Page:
What is my business worth?
- The primary element to all M&A deals is the challenge of agreeing on value
- However valuation is not simple, it requires careful identification of all the internal and external variables that build the value equation, and equally as critical are quality data
- The objective in valuation is to identify all the variables that will impact the business’ ability to generate future cash flow—but how can we be certain?
- The right buyer is the one that envisions the strongest future for the selling business, understands the full value of the business and desires to pay that value
Understanding the business valuation drivers specific to your business will enable you to better determine the true value of your business.
A sample of value drivers we look for in our client companies include:
- Financial strength: historical growth in revenue and profit with earnings visibility
- Strong growth opportunities with clear strategy to obtain
- Industry growth: solid historical and projected
- Proprietary, high value-added products or service offerings (patents, expertise, etc.) resulting in above average profit margins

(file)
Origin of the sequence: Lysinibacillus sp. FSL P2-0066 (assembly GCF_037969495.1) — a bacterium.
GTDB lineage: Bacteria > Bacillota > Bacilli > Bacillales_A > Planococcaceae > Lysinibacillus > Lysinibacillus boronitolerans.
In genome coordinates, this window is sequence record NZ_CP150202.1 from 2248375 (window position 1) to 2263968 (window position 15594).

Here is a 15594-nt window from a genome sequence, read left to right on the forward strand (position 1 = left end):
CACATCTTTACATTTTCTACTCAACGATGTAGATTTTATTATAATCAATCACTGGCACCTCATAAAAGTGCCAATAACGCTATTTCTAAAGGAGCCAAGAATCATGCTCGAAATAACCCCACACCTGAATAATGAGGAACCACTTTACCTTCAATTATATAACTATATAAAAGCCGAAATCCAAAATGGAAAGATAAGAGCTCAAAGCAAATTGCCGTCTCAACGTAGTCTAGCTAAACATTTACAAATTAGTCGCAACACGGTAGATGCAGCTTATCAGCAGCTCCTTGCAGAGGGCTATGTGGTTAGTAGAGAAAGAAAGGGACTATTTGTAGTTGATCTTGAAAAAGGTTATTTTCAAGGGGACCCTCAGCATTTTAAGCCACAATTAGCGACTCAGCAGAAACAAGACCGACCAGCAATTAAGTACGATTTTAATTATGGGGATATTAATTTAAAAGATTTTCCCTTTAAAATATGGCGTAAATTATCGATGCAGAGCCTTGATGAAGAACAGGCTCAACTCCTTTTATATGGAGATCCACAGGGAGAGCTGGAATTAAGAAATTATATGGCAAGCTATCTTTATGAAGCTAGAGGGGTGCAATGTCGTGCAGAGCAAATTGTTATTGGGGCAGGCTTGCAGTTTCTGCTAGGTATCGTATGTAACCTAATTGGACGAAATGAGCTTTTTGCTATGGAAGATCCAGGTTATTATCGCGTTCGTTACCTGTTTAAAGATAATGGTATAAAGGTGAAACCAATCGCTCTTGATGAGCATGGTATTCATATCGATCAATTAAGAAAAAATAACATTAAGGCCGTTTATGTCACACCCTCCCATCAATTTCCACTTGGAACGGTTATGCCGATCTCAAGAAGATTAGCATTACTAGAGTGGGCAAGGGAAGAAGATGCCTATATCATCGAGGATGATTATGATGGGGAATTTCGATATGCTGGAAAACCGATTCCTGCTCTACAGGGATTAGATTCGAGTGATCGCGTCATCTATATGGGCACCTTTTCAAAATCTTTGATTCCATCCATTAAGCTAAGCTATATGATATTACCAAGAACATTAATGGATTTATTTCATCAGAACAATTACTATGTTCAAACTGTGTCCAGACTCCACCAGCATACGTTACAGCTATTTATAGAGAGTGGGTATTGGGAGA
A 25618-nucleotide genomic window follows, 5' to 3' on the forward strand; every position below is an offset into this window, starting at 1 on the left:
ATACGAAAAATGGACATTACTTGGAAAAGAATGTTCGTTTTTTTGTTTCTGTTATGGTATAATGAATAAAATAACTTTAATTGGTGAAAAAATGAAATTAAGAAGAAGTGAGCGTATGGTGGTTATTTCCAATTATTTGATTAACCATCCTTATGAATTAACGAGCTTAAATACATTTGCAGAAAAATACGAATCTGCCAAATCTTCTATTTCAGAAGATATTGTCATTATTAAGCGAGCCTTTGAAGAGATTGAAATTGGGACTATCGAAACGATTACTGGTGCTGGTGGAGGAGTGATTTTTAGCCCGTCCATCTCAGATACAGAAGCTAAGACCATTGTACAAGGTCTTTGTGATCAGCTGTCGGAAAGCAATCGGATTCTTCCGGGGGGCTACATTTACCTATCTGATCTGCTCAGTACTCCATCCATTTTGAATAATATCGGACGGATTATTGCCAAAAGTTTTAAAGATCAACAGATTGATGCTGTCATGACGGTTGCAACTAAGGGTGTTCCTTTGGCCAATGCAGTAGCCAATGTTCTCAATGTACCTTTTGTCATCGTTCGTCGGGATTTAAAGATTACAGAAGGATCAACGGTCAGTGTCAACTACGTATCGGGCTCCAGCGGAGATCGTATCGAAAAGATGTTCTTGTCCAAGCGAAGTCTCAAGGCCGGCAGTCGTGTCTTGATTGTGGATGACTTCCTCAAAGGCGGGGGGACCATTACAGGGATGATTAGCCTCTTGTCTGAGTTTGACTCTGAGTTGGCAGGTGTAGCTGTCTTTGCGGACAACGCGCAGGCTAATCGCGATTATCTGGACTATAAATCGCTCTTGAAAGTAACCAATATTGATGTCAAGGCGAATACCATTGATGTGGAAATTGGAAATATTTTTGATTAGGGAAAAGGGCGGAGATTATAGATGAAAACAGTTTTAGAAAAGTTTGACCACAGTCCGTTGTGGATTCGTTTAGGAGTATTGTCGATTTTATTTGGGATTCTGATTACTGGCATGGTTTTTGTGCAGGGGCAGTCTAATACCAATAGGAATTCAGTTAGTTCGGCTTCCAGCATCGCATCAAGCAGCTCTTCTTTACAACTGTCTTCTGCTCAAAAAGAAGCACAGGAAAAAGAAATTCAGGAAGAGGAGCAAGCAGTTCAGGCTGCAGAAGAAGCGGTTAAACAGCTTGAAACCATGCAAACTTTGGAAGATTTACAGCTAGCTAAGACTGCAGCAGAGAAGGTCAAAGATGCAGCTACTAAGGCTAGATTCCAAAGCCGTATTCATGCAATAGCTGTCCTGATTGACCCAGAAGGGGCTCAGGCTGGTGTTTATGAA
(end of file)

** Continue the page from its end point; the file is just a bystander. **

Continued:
- Diversified product base, not subject to obsolescence
- Notable competitive advantages
- Efficient operations
- Quality financial reporting
- Economies of scale and scope
- Diversified customer base with limited concentration
- Multiple alternative suppliers
- Niche market leadership, with demonstrated development skill
- Solid brand recognition and/or market reputation
- Demonstrated management success and depth
- Highly skilled, efficient and stable work force
- Critical mass—size of revenues and profits
- High barriers to entry
The process of establishing an achievable valuation involves (i) company and (ii) market specific factors, relative to each other, including:
- Normalizing and analyzing historical financial statements
- Discuss business history and growth prospects
- Identify and assess intangible assets
- Analyze comparable public companies’ trading multiples
- Analyze comparable transactions
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[…] What a company is worth is a function of a lot of moving parts and is always perceived through confidence in future success. And nobody knows what the future will hold. […]